transformation, i. e. they are fixed points resp. a fixed curve.
For the CHEW-LOW
theory, we reduce the system (2), (7) by introducing the
new variables
w, = s,
w2 = slIs2
w, = X,/S,.
o
48
(23)
156
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*
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*
1971
and obtain
We will concentrate on the problem posed by the CREMONAtransformation
between the W , - W , and the W i - Wg planes i. e. Eqs. (24b) and (24c).
The fundamental points are located a t (-718, -1/2), (114, 1/16), and (-2, 4)
in the W , - W , plane and a t (00, c ) , ( c , m),and (0, 0) in the W i - W ; plane.
The iterable CREMONAmatrix given in Eq. (25) is again infinite dimensional.
...
...
-6 5z
0 5 - 2
2
--.
0 -1 4
36 25 1 6
4
c
5
4 ....
2
25
00164
7 14 -7
...
-.. 5-2 i7 8
. . . 3_ _2 --1
22 17 2
- 8 1 77 14
17
c -2 2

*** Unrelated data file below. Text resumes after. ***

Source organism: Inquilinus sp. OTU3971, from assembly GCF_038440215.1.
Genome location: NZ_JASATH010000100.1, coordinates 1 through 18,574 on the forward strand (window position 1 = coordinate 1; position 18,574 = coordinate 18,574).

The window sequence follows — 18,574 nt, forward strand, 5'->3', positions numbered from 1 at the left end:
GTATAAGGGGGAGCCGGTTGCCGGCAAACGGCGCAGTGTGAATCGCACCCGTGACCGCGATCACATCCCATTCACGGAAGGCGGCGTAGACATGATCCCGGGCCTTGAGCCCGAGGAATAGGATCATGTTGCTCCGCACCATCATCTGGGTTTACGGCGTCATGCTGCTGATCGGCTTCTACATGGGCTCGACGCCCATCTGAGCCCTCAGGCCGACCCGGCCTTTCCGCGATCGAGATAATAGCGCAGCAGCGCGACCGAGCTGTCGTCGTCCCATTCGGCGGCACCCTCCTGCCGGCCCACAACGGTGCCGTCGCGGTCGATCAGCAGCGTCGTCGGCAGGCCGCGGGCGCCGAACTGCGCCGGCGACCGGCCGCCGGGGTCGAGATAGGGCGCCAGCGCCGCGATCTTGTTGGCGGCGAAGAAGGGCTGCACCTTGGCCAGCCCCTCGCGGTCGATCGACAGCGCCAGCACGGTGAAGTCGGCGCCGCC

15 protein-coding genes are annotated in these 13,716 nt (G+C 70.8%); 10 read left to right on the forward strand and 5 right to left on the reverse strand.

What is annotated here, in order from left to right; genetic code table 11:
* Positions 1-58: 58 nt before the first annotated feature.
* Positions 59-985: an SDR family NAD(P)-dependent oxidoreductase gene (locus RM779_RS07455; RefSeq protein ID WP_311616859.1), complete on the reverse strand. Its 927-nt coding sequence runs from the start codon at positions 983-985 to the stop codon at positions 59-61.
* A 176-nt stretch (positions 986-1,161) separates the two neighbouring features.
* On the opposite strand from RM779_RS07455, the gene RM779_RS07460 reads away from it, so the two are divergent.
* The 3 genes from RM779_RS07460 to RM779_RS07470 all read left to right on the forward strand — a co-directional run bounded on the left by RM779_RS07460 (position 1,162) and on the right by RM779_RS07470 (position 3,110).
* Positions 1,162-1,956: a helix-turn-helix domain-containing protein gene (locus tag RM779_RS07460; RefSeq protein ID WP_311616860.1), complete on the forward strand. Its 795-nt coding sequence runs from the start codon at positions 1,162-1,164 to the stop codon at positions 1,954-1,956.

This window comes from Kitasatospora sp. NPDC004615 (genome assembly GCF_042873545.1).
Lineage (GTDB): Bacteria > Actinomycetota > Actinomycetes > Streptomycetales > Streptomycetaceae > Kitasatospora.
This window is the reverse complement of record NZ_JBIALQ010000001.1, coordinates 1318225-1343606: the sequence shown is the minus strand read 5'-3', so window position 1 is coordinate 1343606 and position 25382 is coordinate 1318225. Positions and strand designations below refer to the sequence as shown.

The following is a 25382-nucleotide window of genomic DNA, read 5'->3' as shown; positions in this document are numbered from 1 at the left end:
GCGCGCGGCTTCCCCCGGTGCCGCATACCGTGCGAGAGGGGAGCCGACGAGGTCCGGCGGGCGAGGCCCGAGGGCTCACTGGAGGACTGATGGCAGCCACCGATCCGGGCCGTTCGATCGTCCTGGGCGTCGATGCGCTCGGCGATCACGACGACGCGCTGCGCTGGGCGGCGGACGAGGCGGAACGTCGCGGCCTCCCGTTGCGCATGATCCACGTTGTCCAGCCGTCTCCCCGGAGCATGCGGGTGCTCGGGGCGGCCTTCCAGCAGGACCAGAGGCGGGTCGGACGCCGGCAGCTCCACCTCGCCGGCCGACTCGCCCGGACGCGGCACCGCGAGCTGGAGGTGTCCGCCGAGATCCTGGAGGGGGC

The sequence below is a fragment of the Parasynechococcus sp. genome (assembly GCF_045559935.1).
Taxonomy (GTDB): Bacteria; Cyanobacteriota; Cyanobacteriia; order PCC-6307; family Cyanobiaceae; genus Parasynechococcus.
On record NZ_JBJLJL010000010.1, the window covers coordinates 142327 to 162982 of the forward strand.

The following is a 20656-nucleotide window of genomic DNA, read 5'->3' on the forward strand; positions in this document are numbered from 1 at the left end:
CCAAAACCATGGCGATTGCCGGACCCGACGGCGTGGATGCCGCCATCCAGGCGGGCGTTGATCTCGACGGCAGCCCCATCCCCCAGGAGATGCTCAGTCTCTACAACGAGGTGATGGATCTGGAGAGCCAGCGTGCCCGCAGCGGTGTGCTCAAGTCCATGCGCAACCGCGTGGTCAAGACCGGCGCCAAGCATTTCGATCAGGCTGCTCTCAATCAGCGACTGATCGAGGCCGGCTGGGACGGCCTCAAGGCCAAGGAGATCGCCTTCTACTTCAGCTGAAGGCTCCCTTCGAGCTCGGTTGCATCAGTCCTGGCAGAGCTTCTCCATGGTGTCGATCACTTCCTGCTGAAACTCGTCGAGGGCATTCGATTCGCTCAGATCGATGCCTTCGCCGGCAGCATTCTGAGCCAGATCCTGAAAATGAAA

00-
...
.v;
...
y',
Wz
2 . . . 0 0 0
i
o
o
i o o . . .
................................................
0 ... 0 1 0 0 0 0 0 0 0 ...
0 ... 0 0 1 0 0 0 0 0 0 ...
i ... 0 0 0 - 1 0 0 0 0 0 ...
o * . . o o o 0 1 0 o o o . . .
o . . * o o o 0 0 1 o o o . . .
i ..- 0 0 0 0 0 0 -1 0 0
0 ... 0 0 0 0 0 0 0 1 0 ...
o . . . o o o 0 0 0 O O l . . .
0 ... 0 0 0 0 0 0 0 0 0 ...
................................................
................................................
o . . * o o o 0 0 0 O O O . . .
o * * . o o o 0 0 0 o o o . . .
i ... 0 0 0 -1 0 0 -1 0 0 ...
o . . . o o o 0 0 0 o o o * * *
o . . . o o o 0 0 0 o o o . . .
o . . . o o o 0 0 0 0 0 0 - . *
................................................
. * a
~~
~
...
0 0 0 i 0 0 ...
................................
... 0 0 0 0 0 0 ...
*.. 0 0 0
* * a
0 0 0
0 0
-1
0
0 0
0 0
-1 0
0 0
0 0
0 0
0
0
0
0
0
0
0
0
*.*
**.
... 0 0 0
...
... 0 0 0
...
... 0 0 0
...
*.. 0 0 0
..0 0 0
... 0 0 0
...
................................
................................
... 0 1 0 0 0 0 ...
-.*
0 0 1 0 0 0
... 0 0 0 0 0 0 ...
... 0 0 0 0 1 0 ...
. a *
* a *
* * *
*-.
0 0 0
0 0 0
0 0 1
0 0 0
................................
a * .
**.
**.
w3
...........
9/36
4/25
1/16
0
114
316
215
114
0
-112
-2
c
4
o
o
4
16
512 2514
...........
...........
7/22 3/22
14/17 2/17
-718 -112
0
0
c
-2
17/14 1712
-a17
............
(25)
The transformation has the fixed pojnts
(26)
and the fixed curve W , = W ; (this parabola corresponds to the ROTHLEITNER